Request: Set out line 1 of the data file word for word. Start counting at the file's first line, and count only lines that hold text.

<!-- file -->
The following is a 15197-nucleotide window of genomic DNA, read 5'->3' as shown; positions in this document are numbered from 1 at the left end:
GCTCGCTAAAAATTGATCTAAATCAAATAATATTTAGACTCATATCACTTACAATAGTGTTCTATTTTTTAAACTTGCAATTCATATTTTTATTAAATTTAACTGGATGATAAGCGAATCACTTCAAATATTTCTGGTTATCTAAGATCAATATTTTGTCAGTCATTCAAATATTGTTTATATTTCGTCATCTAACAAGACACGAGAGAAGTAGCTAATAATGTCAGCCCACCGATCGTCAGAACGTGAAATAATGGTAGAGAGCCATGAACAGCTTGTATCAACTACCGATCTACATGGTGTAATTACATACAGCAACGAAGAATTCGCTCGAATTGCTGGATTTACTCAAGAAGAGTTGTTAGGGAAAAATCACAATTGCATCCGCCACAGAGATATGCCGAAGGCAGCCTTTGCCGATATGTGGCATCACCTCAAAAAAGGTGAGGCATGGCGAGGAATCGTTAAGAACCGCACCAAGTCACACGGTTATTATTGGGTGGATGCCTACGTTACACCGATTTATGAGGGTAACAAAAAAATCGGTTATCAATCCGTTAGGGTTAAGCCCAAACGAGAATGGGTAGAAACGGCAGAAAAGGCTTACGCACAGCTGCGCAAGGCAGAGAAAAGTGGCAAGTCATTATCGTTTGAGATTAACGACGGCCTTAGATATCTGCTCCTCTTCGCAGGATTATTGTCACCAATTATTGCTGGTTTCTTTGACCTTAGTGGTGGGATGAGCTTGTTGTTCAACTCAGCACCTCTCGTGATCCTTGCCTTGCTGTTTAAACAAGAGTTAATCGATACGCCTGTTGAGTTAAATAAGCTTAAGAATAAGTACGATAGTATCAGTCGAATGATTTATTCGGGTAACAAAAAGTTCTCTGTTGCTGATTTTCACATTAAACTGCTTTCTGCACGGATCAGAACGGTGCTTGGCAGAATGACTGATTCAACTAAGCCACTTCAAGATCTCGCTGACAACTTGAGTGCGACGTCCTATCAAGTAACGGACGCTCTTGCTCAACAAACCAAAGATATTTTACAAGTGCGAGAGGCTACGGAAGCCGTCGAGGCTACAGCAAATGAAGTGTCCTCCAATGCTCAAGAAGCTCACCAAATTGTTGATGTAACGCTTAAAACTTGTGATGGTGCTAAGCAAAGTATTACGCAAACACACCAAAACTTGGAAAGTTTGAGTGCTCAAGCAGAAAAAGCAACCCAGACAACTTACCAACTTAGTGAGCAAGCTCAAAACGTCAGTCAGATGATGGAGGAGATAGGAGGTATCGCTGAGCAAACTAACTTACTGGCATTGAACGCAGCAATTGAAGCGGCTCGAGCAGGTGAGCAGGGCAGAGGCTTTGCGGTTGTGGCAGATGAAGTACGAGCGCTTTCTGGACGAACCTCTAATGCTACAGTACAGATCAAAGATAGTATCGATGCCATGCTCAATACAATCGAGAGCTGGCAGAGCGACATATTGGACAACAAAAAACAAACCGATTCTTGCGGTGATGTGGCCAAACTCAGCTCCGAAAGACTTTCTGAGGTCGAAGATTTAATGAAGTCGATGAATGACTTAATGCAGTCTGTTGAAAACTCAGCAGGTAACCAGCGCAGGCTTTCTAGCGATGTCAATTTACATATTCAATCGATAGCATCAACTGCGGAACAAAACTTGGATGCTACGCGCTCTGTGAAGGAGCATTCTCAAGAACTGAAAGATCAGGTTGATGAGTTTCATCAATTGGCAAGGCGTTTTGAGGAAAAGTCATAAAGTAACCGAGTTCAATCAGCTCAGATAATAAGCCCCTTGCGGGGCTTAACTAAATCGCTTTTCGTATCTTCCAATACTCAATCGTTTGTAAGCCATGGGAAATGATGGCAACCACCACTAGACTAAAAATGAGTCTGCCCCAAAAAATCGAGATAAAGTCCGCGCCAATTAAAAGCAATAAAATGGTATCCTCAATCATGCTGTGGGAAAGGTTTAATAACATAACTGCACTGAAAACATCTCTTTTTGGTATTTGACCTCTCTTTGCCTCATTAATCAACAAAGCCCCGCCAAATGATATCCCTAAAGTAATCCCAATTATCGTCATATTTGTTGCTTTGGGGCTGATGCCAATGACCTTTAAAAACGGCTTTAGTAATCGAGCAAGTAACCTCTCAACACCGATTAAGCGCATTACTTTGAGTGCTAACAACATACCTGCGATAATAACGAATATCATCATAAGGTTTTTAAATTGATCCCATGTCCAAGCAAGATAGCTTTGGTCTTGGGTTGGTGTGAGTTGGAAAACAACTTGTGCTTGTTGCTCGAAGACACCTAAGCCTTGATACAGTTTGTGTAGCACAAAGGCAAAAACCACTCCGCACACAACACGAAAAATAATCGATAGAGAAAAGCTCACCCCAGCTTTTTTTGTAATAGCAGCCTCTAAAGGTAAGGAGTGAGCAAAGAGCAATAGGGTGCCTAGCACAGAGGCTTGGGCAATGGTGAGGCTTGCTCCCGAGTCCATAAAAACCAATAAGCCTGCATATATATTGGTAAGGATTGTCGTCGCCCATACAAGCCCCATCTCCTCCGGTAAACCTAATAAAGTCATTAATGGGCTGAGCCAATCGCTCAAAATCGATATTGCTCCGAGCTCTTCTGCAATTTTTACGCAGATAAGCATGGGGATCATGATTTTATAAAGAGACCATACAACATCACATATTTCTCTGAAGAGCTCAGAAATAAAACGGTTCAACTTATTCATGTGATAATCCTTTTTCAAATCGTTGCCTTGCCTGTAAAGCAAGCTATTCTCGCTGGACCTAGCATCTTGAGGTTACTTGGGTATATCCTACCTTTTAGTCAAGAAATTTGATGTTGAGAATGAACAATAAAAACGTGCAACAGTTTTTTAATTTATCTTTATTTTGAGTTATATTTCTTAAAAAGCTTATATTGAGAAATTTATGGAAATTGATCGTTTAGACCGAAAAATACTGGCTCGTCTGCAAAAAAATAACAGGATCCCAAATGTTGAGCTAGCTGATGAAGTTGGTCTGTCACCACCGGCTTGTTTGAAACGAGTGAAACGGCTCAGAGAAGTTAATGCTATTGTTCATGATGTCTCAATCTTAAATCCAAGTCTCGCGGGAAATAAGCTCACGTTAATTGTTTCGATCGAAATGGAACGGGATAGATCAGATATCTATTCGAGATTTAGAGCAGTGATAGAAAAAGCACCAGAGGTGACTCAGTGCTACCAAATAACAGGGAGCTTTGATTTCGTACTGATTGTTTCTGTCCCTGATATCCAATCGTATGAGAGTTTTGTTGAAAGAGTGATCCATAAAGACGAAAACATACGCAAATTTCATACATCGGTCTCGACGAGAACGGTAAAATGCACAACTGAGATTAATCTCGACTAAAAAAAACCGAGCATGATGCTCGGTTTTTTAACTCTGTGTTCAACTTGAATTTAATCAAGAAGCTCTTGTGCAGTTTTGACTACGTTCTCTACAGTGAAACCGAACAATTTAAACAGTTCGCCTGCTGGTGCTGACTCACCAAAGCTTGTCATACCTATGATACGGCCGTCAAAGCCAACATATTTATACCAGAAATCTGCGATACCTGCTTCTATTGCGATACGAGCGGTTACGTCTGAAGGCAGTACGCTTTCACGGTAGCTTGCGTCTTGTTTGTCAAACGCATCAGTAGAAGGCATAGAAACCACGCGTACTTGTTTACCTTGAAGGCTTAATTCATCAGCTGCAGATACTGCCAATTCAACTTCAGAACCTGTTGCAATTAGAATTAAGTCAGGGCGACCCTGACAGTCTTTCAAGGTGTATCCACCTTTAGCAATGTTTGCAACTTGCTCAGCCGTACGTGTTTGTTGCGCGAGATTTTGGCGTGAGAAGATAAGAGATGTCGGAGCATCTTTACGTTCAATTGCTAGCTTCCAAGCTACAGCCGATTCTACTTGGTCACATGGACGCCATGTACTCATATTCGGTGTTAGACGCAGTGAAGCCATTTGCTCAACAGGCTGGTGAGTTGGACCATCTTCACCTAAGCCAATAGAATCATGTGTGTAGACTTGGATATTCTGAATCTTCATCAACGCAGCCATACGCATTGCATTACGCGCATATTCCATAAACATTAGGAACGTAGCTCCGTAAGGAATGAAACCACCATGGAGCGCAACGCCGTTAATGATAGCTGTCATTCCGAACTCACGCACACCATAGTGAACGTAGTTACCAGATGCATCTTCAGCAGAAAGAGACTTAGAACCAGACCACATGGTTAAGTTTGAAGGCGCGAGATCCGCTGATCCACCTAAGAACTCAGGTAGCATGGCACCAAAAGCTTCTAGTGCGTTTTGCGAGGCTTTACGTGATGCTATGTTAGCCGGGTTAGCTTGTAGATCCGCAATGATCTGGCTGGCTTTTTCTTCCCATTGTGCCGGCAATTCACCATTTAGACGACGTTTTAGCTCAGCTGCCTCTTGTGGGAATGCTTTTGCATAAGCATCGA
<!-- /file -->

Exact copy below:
The following is a 15197-nucleotide window of genomic DNA, read 5'->3' as shown; positions in this document are numbered from 1 at the left end: